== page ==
The story climaxes several times without forming a solid resolution. In a gimmicky slapstick scene on the room's balcony, the female trio attempts to rescue Ruella. (In the world of time travel, Ruella too can be part of the effort.) This recycled gag smacks of television sitcoms and their cinematic offspring. The play is brimming with miscues of this type, bizarreness for the sake of bizarreness, people disguised as Dickensian ghosts, villains who literally rise from the dead (or at least thrust a hand through the sofa pillows), and a plot contrivance that backfires on itself. For instance Ruella must convince Jessica of her husband's future ill will, so she brings back a note as evidence. The singular credential lies not in his handwriting but his bad spelling.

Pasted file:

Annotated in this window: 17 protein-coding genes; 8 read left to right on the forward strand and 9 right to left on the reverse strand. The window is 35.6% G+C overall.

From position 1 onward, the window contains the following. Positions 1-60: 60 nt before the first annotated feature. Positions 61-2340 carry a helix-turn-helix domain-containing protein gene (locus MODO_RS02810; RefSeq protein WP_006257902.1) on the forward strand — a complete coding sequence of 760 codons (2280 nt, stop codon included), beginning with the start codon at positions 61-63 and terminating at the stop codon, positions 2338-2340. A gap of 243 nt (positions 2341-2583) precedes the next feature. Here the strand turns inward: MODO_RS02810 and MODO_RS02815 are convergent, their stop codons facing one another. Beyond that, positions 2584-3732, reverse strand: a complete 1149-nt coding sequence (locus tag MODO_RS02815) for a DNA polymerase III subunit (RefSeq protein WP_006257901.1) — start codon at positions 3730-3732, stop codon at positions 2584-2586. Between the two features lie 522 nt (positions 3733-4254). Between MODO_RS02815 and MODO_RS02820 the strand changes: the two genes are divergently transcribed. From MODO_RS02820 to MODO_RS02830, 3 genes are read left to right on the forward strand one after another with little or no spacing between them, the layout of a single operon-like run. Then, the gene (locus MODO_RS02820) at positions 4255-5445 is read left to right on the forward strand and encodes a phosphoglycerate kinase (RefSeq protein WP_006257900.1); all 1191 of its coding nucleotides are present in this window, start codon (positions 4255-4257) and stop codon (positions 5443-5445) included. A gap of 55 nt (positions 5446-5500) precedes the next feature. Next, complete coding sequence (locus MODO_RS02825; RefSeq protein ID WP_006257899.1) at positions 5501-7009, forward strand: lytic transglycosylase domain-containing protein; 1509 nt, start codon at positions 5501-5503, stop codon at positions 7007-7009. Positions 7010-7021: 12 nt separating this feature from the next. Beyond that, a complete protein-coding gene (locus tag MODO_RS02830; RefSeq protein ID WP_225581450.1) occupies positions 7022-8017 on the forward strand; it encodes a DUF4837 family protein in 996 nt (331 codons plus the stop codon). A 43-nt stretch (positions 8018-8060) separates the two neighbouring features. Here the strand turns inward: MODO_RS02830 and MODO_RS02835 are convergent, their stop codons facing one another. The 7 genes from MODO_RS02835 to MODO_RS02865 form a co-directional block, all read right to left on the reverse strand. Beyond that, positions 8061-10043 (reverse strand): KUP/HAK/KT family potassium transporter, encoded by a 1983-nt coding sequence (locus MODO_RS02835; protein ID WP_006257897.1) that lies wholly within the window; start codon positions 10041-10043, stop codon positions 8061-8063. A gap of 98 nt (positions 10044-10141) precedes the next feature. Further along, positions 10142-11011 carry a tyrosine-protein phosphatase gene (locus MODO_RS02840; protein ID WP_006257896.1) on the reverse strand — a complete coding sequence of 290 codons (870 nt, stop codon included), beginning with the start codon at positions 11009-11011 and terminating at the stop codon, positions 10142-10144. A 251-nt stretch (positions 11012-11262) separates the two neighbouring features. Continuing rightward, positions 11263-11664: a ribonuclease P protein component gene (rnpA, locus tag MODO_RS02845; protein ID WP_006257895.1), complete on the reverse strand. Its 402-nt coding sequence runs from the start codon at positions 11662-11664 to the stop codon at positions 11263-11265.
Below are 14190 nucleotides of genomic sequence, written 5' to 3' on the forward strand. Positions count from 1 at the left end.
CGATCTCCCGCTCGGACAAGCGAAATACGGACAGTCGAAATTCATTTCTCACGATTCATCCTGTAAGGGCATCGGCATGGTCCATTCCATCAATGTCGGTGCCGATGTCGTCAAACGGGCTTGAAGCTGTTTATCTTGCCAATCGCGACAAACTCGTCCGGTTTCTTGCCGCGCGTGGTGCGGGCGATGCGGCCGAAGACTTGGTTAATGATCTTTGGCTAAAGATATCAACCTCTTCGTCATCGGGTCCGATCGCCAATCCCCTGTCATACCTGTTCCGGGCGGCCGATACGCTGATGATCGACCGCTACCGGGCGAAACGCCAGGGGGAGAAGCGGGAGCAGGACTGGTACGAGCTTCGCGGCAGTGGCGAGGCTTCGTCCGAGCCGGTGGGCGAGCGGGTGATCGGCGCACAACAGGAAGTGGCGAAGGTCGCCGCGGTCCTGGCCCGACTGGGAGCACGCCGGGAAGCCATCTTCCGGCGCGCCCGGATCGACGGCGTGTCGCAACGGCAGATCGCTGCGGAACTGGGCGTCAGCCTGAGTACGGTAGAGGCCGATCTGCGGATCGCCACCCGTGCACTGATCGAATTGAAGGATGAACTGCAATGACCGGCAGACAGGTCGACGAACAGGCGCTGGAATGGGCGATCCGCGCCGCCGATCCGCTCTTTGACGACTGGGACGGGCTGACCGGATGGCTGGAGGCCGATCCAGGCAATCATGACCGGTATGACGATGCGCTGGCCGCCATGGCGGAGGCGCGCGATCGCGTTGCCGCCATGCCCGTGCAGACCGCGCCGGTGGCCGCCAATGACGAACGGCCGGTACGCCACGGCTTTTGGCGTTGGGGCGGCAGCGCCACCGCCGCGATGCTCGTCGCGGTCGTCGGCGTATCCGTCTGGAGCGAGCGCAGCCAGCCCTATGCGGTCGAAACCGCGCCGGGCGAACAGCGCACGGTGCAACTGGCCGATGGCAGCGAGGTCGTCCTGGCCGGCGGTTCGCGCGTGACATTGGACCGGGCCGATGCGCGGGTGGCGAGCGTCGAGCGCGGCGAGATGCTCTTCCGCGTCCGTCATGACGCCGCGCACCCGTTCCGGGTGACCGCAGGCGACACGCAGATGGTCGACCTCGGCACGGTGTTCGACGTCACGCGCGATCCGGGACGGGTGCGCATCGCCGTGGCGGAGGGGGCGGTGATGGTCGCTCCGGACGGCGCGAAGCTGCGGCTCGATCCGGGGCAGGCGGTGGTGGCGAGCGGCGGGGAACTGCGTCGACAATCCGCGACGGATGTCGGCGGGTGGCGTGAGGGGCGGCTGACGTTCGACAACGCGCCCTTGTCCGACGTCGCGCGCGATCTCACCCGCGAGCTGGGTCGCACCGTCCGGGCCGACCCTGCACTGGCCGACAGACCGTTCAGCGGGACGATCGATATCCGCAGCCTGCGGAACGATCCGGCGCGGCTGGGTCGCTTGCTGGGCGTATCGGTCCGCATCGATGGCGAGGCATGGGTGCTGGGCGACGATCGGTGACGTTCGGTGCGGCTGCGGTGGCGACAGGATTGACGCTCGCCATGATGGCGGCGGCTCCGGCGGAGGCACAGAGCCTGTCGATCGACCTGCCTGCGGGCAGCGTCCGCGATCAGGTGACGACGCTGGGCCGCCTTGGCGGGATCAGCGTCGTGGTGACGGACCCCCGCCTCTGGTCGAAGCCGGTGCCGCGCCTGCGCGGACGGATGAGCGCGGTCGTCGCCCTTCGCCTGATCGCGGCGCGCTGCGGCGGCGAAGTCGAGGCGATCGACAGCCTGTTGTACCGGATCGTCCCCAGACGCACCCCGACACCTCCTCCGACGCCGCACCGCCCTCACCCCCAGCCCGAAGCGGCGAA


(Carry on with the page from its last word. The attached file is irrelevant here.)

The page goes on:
Although the leather and latex may suggest a risqué production, this is in fact a safe, unchallenging play designed to please wide audiences and offend as few people as possible (except maybe dominatrixes). If Poopay could predict the future, she might have checked out the gun battle in the somewhat dubious area of London, the Strand. Then she -- and we -- might have had a little more fun.
Domination anyone? Bob Rogerson and Tanya Bravo play bad
Directed by David Arisco. Written by Alan Ayckbourn. Starring Tanya Bravo, Bill Perlach, Bob Rogerson, Sandra Ives, and Marcy Ruderhausen. Through February 13.
Actors' Playhouse at the Miracle Theatre, 280 Miracle Mile, Coral Gables; 305-444-9293.
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